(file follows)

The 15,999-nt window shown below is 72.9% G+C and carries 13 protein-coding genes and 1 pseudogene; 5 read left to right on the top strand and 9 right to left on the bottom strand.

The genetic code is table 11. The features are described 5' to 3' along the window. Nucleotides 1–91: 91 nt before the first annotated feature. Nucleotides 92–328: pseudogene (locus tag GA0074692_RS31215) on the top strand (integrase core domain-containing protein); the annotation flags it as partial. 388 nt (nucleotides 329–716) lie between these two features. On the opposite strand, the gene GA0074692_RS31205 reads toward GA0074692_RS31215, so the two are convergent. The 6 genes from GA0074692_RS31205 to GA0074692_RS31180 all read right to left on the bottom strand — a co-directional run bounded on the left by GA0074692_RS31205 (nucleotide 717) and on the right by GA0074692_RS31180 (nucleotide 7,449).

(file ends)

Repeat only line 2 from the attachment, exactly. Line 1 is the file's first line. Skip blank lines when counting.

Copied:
The genetic code is table 11. The features are described 5' to 3' along the window. Nucleotides 1–91: 91 nt before the first annotated feature. Nucleotides 92–328: pseudogene (locus tag GA0074692_RS31215) on the top strand (integrase core domain-containing protein); the annotation flags it as partial. 388 nt (nucleotides 329–716) lie between these two features. On the opposite strand, the gene GA0074692_RS31205 reads toward GA0074692_RS31215, so the two are convergent. The 6 genes from GA0074692_RS31205 to GA0074692_RS31180 all read right to left on the bottom strand — a co-directional run bounded on the left by GA0074692_RS31205 (nucleotide 717) and on the right by GA0074692_RS31180 (nucleotide 7,449).